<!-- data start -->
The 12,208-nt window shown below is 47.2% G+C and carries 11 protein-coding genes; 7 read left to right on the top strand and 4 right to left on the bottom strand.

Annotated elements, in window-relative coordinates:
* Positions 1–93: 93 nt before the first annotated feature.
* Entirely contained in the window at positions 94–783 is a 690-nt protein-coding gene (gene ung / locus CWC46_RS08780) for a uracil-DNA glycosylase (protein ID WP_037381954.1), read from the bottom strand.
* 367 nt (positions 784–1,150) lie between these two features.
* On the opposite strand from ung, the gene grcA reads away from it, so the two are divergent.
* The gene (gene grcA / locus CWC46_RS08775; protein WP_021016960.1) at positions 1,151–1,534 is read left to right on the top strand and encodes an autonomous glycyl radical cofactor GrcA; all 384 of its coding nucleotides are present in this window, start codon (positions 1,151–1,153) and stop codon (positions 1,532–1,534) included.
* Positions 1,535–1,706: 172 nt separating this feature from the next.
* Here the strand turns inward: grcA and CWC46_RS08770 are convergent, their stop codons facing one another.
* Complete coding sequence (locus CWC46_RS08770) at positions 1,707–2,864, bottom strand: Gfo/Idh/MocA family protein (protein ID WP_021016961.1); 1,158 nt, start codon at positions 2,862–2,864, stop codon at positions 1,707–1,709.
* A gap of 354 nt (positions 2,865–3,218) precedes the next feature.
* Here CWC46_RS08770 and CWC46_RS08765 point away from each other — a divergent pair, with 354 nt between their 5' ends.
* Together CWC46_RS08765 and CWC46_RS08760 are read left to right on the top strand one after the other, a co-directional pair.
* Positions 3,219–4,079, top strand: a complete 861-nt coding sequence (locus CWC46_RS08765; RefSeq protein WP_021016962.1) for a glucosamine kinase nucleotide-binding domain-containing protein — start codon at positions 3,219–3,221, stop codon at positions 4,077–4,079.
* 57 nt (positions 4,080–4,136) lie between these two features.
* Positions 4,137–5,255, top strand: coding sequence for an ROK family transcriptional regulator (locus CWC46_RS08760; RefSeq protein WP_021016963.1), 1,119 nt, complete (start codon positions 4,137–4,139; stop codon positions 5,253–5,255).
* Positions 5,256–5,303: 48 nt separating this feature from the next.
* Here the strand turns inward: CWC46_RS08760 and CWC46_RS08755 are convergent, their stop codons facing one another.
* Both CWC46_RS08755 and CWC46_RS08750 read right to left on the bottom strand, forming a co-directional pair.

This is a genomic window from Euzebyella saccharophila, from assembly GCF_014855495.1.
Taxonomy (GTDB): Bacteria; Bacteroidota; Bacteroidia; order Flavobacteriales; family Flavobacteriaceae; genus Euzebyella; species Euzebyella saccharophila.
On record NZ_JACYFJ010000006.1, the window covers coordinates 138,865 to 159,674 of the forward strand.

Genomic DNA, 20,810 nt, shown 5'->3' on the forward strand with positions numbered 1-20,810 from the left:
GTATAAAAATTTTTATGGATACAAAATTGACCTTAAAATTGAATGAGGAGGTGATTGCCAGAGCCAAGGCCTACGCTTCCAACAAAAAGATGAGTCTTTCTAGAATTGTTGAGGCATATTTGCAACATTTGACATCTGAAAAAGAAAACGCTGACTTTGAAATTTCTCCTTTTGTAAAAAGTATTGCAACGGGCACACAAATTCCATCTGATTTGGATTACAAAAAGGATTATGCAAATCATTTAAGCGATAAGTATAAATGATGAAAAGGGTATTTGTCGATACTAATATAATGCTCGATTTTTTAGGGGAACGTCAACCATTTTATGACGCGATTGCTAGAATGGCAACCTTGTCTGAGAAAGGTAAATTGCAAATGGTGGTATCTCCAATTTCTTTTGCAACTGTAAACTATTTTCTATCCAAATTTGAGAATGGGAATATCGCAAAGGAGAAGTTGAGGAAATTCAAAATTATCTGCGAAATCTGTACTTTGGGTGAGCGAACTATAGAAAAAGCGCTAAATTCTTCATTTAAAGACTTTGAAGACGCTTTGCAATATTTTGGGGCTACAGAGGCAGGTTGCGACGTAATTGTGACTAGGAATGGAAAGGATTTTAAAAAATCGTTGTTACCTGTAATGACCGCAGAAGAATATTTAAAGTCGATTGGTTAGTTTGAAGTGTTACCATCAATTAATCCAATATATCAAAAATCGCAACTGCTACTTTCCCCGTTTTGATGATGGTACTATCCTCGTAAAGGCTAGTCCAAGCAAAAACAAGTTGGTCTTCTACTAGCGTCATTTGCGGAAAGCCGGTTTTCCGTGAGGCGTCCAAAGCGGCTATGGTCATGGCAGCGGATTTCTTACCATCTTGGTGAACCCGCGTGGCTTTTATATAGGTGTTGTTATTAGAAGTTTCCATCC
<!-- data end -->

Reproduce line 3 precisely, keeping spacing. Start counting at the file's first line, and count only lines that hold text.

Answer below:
* Positions 1–93: 93 nt before the first annotated feature.